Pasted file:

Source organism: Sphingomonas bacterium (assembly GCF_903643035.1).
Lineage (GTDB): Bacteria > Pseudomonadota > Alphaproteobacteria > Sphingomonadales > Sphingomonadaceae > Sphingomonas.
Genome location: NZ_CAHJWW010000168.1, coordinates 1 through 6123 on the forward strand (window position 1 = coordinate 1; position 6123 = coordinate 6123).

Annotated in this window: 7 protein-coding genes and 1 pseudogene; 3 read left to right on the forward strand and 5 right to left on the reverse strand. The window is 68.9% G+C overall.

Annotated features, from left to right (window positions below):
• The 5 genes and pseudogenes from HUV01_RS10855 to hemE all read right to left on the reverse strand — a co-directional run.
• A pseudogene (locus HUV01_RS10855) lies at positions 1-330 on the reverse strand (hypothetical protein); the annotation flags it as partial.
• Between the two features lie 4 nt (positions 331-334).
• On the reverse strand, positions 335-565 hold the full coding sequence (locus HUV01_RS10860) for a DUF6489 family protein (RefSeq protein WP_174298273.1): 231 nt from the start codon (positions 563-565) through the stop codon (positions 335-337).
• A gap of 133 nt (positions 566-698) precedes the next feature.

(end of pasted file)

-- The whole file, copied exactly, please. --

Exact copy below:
Source organism: Sphingomonas bacterium (assembly GCF_903643035.1).
Lineage (GTDB): Bacteria > Pseudomonadota > Alphaproteobacteria > Sphingomonadales > Sphingomonadaceae > Sphingomonas.
Genome location: NZ_CAHJWW010000168.1, coordinates 1 through 6123 on the forward strand (window position 1 = coordinate 1; position 6123 = coordinate 6123).

Annotated in this window: 7 protein-coding genes and 1 pseudogene; 3 read left to right on the forward strand and 5 right to left on the reverse strand. The window is 68.9% G+C overall.

Annotated features, from left to right (window positions below):
• The 5 genes and pseudogenes from HUV01_RS10855 to hemE all read right to left on the reverse strand — a co-directional run.
• A pseudogene (locus HUV01_RS10855) lies at positions 1-330 on the reverse strand (hypothetical protein); the annotation flags it as partial.
• Between the two features lie 4 nt (positions 331-334).
• On the reverse strand, positions 335-565 hold the full coding sequence (locus HUV01_RS10860) for a DUF6489 family protein (RefSeq protein WP_174298273.1): 231 nt from the start codon (positions 563-565) through the stop codon (positions 335-337).
• A gap of 133 nt (positions 566-698) precedes the next feature.